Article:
Cervantes, who we can presume in the speaker, begins the poem with the firm declaration, “In my land there are no distinctions” (Emplumada 35). The first two stanzas discuss “my land,” an ideal world where everyone gets along and “There are no boundaries / There is no hunger, no / complicated famine or greed” (35). These stanzas are filled with hope and a sense of camaraderie and family that embody a community. She uses images such as the “barbed wire politics of oppression” torn down and “fertile field” and people who “write poems about love” (35). This is the world Cervantes believes in, but it does not exist. She does not believe there should be a race war, but is inherently caught up in the middle of it due to the color of her skin. This is the point she is trying to make through her poem. Racism is unnecessary, but it is everywhere. She says that she “can deny it. I can forget about it / when I’m safe, living on my own continent of harmony / and home, but I am not / there” (35).
Instead, as the fourth stanza introduces, Cervantes is in a reality where “everywhere the crosses are burning…there are snipers in the schools,” symbolizing the death of religion and education, two social aspects that are often credited with bringing people together. She directly addresses the young white man at this point, saying to him, “I know you don’t believe this. / You think this is nothing / but faddish exaggeration. / But they are not shooting at you,” highlighting that he is safe from the “revolution” and chaos do to the pale complexion of his skin and therefore unable to truly comprehend the hatred and destruction she is facing (35). The speaker is “marked by the color of my skin,” a live target for the “bullets” that are “discrete and designed to kill slowly” (35). The bullets, although they can also be interpreted literally, also symbolize the verbal racism and prejudice that can kill a person from the inside out. As Cervantes is forced to watch these same culture discriminations “aim at my children,” she is faced with her own self-doubt and the “nagging preoccupation / with the feeling of not being good enough” (35). She is describing the sickening sensation of being hatred. This is the world she inhabits. Even though she doesn’t believe in this racism, “I cannot reason these scars away” (35).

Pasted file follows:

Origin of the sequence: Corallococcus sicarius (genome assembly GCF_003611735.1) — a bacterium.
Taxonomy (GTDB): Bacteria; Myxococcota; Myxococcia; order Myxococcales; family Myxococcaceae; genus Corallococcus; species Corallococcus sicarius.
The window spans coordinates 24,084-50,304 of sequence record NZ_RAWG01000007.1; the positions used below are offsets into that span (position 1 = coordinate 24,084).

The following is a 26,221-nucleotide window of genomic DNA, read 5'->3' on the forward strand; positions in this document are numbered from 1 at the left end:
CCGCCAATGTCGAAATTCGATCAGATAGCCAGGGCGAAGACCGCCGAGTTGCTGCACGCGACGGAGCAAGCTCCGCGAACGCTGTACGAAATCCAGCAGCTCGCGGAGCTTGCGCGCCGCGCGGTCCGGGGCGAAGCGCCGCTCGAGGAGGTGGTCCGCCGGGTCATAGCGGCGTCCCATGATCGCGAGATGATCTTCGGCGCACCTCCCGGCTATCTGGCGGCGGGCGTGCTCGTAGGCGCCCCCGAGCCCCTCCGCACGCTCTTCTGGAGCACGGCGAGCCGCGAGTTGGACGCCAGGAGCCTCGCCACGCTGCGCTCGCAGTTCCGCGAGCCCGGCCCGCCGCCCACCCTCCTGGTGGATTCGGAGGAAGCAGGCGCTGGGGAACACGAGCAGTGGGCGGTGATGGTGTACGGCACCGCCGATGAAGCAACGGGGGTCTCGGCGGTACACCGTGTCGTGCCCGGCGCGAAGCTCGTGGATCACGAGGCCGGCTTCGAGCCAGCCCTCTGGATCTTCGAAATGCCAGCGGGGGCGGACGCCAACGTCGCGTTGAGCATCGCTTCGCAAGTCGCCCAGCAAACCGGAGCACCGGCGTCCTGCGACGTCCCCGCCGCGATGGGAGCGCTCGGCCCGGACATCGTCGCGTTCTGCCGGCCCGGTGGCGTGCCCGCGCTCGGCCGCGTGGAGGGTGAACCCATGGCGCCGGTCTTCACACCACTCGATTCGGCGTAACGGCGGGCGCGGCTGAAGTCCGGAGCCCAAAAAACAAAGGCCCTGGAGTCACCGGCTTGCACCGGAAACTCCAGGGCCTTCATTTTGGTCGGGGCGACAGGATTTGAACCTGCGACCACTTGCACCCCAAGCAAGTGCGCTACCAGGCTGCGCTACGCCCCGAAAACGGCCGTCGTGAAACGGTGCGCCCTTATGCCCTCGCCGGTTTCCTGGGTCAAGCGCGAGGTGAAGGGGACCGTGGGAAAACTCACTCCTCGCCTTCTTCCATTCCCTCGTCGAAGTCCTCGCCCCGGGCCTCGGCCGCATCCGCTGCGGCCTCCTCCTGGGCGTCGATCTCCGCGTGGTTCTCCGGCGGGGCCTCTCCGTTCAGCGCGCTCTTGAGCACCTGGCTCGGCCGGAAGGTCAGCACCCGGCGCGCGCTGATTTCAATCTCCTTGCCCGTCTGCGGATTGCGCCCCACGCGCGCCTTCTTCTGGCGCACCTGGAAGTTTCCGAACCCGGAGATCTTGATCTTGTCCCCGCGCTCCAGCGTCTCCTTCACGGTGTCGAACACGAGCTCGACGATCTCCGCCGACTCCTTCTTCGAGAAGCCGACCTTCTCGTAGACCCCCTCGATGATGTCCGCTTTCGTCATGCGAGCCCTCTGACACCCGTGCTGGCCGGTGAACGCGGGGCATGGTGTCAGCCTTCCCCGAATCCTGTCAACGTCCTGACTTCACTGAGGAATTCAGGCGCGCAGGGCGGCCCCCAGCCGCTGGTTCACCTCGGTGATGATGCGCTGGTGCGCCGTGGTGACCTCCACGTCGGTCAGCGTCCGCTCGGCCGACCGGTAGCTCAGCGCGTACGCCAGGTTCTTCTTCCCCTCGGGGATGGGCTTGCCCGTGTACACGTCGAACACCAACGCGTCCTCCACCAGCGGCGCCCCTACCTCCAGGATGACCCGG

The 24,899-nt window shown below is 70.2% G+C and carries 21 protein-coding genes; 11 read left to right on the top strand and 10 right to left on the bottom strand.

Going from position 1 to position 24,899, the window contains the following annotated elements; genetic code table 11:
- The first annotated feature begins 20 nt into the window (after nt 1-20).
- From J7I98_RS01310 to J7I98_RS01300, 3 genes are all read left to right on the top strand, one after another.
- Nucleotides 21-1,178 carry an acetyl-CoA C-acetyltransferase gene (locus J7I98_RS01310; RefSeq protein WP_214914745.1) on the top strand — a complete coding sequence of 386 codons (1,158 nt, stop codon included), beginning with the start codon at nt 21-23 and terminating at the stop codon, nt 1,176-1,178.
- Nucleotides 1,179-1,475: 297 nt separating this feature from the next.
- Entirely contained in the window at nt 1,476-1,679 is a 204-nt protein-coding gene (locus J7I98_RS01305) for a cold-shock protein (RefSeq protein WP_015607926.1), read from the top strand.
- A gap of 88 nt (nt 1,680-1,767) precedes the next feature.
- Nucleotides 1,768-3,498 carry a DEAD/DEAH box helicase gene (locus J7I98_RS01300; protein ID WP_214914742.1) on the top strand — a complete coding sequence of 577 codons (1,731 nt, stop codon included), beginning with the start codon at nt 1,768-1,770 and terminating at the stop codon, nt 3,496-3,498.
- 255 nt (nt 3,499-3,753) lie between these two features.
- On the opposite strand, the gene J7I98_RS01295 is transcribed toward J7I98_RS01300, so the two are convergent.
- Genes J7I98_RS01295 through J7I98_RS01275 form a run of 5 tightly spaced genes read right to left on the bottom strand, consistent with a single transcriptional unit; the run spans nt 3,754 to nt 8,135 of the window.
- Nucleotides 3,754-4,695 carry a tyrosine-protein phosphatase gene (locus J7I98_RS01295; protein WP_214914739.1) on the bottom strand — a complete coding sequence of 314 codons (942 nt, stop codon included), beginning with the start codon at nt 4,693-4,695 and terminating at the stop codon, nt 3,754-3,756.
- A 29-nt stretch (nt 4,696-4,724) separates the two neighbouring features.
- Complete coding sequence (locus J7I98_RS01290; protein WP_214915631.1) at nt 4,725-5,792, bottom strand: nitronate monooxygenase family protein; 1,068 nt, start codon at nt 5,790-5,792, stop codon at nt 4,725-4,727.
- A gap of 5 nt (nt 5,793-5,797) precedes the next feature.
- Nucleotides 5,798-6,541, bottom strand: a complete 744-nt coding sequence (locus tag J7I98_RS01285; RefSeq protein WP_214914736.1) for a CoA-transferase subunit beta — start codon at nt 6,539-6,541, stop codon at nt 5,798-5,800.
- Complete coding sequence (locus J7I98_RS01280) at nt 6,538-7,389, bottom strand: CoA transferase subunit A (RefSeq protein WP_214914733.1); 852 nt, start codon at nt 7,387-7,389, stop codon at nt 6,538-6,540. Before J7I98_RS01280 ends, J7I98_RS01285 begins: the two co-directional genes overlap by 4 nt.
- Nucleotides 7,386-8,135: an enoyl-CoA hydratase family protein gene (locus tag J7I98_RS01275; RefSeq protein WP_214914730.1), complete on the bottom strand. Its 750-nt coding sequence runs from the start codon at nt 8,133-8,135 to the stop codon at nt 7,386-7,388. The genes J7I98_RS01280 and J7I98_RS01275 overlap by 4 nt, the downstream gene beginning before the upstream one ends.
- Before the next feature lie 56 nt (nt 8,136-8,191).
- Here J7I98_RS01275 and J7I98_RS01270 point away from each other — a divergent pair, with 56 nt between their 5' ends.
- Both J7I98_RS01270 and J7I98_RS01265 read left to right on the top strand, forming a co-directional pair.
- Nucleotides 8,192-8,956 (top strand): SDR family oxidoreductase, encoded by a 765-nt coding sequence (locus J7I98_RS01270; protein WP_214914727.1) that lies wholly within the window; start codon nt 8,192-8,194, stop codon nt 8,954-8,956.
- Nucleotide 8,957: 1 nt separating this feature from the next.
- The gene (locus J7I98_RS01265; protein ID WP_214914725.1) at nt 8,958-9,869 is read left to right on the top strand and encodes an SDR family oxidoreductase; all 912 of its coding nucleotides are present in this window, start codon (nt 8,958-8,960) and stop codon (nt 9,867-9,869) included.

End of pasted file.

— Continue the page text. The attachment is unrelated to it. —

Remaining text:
The next stanza is split between a tone of hope and fantasy a tone of the harsh, cruel truth. Cervantes describes herself as a “poet,” using words such as “yearns,” “dance,” “whisper,” “joy,” and “blessings of human understanding.” As a writer, she tries to rise above the world that doesn’t understand and retreat to her “tower of words” (35). Yet the second part of the same stanza, filled with words such as “blasting,” “muffled outrage,” “slaps on the face,” and “deluged,” shows the protagonist’s place of refuge destroyed and contaminated by reality. She finishes the stanza with the firm, indignant statement that “Every day I am deluged with reminders / that this is not / my land” (35). Yet the following sentence contradicts her, saying “and this is my life” (35). This paradox is similar to the feelings expressed in the poem, “Refugee Ship.” The author is feeling a comparable identity crisis, unable to fully allow herself to belong in this land because in it she is detested, abused, and alone. The idealistic part of her is in denial while the other, more damaged and jaded part of her has come to accept that this is her reality. She responds to these “bullets”, these attempts to kill her spirit, with the ultimate revenge: survival. She has been pulled into supporting this racial war, something she doesn’t represent, and has responded by acknowledging it and refusing to die. Cervantes ends the poem with her final answer to the young white man’s question: “I do not believe in the war between races / but in this country / there is war” (35).